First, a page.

103 years ago Australian and New Zealand forces landed at Gallipoli. Their aim was to capture the capital of the Ottoman Empire, a staunch supporter of Germany, and to open up the Gallipoli Peninsula and thus the Black Sea to the Allied forces. Australian and New Zealand servicemen were dropped off at the wrong location and soon found themselves in a stalemate with no hope of progressing. After 8 months of futility and death the Anzac forces were evacuated. Over 11,000 Australian and New Zealanders died during these 8 months. Being countries with such low populations the effects were devastating.
In 1915 when news reached Australia and New Zealand that servicemen had landed in Gallipoli celebrations were held. New Zealand and had a half day celebration, Australia made speeches. People were proud that their servicemen were making a meaningful strike against the German Empire. But these soldiers that both nations were so proud of never stood a chance of meeting their mission. They were sent to the wrong landing site. It was decided to drop them off anyway despite the location being geographically impossible for the Allies to win from. On the morning of April 25th 1915 a dawn service was held for the soldiers before setting them off to be slaughtered.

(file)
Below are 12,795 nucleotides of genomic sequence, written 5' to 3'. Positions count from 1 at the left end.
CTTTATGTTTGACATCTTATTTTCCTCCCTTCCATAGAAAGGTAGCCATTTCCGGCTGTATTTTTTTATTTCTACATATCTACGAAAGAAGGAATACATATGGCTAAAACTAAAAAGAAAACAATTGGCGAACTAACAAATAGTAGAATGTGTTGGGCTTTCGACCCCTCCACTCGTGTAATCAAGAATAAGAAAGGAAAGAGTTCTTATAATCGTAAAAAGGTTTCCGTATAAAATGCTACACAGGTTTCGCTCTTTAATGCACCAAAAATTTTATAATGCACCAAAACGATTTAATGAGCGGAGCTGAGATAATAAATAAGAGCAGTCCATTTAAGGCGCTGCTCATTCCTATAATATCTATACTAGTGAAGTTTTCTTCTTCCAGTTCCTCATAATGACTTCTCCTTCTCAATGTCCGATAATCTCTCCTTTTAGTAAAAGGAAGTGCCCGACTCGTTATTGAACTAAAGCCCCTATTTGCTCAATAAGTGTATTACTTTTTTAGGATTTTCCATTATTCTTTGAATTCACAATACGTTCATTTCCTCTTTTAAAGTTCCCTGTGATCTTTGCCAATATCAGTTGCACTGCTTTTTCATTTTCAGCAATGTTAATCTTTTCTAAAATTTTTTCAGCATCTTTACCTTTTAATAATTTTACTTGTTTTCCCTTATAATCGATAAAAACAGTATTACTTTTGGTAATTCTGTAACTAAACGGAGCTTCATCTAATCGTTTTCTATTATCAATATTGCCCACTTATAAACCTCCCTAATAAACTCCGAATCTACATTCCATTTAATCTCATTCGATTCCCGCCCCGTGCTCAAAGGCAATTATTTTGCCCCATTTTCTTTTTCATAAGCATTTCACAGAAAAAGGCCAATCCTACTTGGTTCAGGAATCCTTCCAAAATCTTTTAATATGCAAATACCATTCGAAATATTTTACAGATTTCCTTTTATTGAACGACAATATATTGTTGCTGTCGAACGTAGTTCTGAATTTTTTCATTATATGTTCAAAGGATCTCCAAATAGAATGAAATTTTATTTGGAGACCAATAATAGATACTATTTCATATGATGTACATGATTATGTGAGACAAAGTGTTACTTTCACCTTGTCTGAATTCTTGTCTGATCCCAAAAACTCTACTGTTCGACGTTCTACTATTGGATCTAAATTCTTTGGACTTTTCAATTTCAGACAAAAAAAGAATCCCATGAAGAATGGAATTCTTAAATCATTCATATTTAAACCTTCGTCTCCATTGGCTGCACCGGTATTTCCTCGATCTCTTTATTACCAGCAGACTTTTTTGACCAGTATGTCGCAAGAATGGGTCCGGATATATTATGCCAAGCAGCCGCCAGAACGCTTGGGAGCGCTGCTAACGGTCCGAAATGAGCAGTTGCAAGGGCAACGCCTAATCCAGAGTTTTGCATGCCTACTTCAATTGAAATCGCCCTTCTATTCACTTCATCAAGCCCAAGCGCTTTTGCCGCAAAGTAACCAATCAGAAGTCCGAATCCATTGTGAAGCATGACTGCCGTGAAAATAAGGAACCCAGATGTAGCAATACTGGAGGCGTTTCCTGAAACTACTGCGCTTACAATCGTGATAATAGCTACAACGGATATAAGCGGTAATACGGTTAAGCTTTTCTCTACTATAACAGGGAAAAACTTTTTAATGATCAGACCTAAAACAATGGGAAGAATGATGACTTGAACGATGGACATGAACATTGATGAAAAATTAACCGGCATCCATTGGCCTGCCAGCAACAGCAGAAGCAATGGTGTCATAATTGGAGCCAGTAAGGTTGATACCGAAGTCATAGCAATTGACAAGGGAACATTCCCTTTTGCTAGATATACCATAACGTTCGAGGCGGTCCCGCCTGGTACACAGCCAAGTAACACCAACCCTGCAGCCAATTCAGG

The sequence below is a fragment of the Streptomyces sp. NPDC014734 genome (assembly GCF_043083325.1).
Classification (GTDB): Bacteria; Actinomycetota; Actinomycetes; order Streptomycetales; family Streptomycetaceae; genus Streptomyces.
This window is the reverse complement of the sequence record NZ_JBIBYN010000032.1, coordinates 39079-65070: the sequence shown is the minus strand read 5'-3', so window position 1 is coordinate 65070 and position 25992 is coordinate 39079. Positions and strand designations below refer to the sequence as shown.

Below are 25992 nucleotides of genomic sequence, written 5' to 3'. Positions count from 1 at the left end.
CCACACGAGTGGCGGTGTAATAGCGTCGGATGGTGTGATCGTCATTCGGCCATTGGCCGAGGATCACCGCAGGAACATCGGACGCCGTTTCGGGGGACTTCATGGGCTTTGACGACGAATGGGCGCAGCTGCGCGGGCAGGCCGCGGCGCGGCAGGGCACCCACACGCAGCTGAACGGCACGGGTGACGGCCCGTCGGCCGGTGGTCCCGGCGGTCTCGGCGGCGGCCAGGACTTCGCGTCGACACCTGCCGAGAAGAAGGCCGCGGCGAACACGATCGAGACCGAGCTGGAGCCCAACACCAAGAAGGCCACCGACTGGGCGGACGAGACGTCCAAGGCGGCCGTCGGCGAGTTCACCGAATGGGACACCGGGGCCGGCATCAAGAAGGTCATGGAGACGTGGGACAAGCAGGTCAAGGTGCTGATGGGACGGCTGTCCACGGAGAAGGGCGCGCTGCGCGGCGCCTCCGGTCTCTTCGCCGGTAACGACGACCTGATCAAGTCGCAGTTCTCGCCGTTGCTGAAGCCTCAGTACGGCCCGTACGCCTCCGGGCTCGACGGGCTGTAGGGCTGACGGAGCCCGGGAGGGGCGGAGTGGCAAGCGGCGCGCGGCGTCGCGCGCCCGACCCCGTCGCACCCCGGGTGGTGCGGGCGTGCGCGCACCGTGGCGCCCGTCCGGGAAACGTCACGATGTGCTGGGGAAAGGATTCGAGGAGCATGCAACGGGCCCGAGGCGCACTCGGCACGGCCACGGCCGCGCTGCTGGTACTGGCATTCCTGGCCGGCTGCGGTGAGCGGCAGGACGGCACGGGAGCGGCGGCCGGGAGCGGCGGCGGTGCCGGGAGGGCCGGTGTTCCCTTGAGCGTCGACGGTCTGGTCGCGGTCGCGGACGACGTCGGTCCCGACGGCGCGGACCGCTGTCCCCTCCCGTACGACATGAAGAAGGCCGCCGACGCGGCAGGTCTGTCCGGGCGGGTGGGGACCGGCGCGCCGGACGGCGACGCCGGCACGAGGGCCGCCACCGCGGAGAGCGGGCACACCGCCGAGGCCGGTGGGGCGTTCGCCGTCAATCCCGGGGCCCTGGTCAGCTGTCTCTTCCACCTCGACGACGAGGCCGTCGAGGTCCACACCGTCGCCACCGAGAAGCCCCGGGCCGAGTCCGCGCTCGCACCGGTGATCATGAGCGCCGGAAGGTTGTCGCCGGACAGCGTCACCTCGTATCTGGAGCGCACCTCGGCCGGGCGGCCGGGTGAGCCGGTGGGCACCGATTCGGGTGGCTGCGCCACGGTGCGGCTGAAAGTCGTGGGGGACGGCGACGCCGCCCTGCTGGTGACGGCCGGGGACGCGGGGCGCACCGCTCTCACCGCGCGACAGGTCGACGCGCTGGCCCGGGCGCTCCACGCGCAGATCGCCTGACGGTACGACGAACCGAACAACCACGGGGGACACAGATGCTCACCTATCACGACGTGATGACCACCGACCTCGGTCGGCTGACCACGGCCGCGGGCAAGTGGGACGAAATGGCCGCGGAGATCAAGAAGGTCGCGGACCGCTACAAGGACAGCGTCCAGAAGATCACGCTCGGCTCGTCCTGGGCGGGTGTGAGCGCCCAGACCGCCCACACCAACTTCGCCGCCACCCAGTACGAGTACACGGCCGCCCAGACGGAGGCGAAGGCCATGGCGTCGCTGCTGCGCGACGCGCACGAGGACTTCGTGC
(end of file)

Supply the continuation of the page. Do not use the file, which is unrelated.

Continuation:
This futile campaign came to help create both the New Zealand and Australian national idinties and has been credited for developing New Zealand’s fiercely independent nature. They would never again be commanded into slaughter. It also forged our two countries even closer with a bond made from shared grief, bravery and blood. Before we were neighbours, afterwards our two countries became like brothers. And we still have that same sibling rivalry but also deep love for one another to this day.
Anzac Day was first celebrated only one year later, in 1916. Only four months after troops had been evacuated. It was celebrated not only in Australia and New Zealand but also in England and Egypt. The dawn service that had been held as a last mass for many of the soldiers deployed became part of this celebration. To get up, in the cold dark, and to think about your maker and sacrifice. This tradition still holds.
Lest we forget. Lest repeat.